Virtually all of the electricity we produce and consume in America originates from a centralized electricity infrastructure. Utility or industrial scale generation facilities like coal, nuclear, hydro and natural gas are remotely located. Expensive and dangerous transmission lines are then needed to move the power into the urban centers where it is most needed. This is a very outdated approach based on 19th century technology.
Distributed energy is energy produced at or near the point it will be used. The most common examples of distributed energy generation are the use of rooftop PV solar modules and micro-wind systems. The benefits of producing electricity locally are countless. By eliminating the need to transport electricity over long distance transmission lines, energy losses attributed to this antiquated and dangerous method are eliminated. Local communities can thrive and residents are allowed to become part of the solution to our nation’s energy needs, not the problem. Consider the following:
Centralized systems required the dedicated use of large masses of land, usually leased from public land management bureaus (BLM). Most of this land is currently open for public use (hiking, camping, exploring). The land is usually undisturbed acreage hosting natural vegetation and wildlife. Centralized systems require large infrastructure and mega-distribution systems. Distributed systems do not use our public lands; they are placed at or near the point of use. They can be placed on rooftops of existing buildings such as homes, warehouses, parking lots, etc. Energy is generated and consumed at its point of use.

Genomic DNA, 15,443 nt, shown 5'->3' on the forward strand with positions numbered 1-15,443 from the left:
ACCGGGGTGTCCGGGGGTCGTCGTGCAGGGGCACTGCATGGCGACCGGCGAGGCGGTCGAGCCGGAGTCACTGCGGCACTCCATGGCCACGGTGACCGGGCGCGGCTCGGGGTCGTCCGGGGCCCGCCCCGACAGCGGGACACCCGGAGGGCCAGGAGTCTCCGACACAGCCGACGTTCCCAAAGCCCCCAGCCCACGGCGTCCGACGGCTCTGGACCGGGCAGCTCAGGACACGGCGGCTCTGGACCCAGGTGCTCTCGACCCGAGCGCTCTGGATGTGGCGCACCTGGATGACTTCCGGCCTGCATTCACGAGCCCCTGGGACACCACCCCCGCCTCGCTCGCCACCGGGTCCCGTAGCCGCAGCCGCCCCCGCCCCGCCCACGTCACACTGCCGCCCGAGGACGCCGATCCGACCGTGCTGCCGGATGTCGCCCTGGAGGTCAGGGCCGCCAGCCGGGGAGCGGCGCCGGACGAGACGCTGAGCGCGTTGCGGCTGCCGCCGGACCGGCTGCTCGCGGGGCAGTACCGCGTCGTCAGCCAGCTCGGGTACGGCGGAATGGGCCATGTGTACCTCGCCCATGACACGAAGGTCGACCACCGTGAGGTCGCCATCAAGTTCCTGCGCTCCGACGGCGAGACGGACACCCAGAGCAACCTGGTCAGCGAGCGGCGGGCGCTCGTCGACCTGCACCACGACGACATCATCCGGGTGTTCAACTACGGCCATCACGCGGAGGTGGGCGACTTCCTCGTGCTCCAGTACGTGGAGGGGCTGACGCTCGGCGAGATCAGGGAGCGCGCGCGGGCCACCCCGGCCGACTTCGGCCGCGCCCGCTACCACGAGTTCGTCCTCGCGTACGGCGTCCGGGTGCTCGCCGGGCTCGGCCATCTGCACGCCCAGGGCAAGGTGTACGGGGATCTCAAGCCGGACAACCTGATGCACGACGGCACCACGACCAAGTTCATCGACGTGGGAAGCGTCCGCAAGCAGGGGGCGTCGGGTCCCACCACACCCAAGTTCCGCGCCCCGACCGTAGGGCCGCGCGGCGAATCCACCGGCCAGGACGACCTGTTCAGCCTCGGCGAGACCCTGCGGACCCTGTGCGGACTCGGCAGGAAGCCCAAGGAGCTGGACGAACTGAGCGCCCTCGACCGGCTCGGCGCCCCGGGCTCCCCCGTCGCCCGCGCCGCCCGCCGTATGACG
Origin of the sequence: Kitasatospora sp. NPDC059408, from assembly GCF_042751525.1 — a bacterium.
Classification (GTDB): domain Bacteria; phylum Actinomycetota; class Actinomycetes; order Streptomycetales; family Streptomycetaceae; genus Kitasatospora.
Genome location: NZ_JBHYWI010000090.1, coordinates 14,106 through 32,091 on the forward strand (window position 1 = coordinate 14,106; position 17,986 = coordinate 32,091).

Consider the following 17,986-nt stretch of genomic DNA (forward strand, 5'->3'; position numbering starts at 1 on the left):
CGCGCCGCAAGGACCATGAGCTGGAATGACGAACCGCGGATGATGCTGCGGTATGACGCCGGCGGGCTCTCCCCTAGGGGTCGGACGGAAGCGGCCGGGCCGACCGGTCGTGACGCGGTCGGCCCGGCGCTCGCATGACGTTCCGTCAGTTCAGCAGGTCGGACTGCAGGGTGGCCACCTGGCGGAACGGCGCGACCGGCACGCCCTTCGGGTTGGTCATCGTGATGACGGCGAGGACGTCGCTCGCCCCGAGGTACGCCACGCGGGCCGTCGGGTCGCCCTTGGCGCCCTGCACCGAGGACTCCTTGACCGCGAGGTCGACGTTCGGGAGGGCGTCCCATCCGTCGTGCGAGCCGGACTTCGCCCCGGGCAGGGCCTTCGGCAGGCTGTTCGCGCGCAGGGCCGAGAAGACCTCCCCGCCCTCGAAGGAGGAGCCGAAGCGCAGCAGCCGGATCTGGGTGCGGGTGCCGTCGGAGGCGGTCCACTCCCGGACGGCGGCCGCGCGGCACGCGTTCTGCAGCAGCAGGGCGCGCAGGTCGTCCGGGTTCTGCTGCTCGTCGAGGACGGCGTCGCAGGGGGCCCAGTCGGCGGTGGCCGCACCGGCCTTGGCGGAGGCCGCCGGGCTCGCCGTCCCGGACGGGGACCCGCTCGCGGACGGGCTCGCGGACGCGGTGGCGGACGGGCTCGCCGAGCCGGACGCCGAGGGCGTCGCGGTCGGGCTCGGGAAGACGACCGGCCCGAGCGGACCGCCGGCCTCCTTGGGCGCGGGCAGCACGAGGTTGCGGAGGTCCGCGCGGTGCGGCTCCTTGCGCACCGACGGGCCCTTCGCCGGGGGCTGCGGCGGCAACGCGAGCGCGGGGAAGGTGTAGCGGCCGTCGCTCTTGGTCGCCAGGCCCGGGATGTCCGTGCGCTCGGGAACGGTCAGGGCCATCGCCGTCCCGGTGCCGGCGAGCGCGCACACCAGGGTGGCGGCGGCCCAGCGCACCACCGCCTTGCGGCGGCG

Centralized systems are considered vulnerable to attacks or natural disasters that would cause interruption of service to large masses of the population. Distributed systems generate power to specific use areas; any event such as a natural disaster would impact the specific area only and could not cause a system-wide outage.
Centralized systems require long citing, permitting, and funding. And also impact studies before projects can be started. The process typically takes years. Distributed systems can be developed by many homes and businesses installing micro-systems, which are more affordable to the installer and do not require the lengthy impact studies since existing buildings are used. Systems can be developed in weeks.
Control of the resource:
Centralized systems require large production and transmission infrastructure owned by a few large companies. This monopoly of the resources requires government regulation and bureaucratic oversight at the cost of the taxpayers. Distributed systems allow millions of energy resources and products to compete openly and fairly in the marketplace, which dos not require government oversight.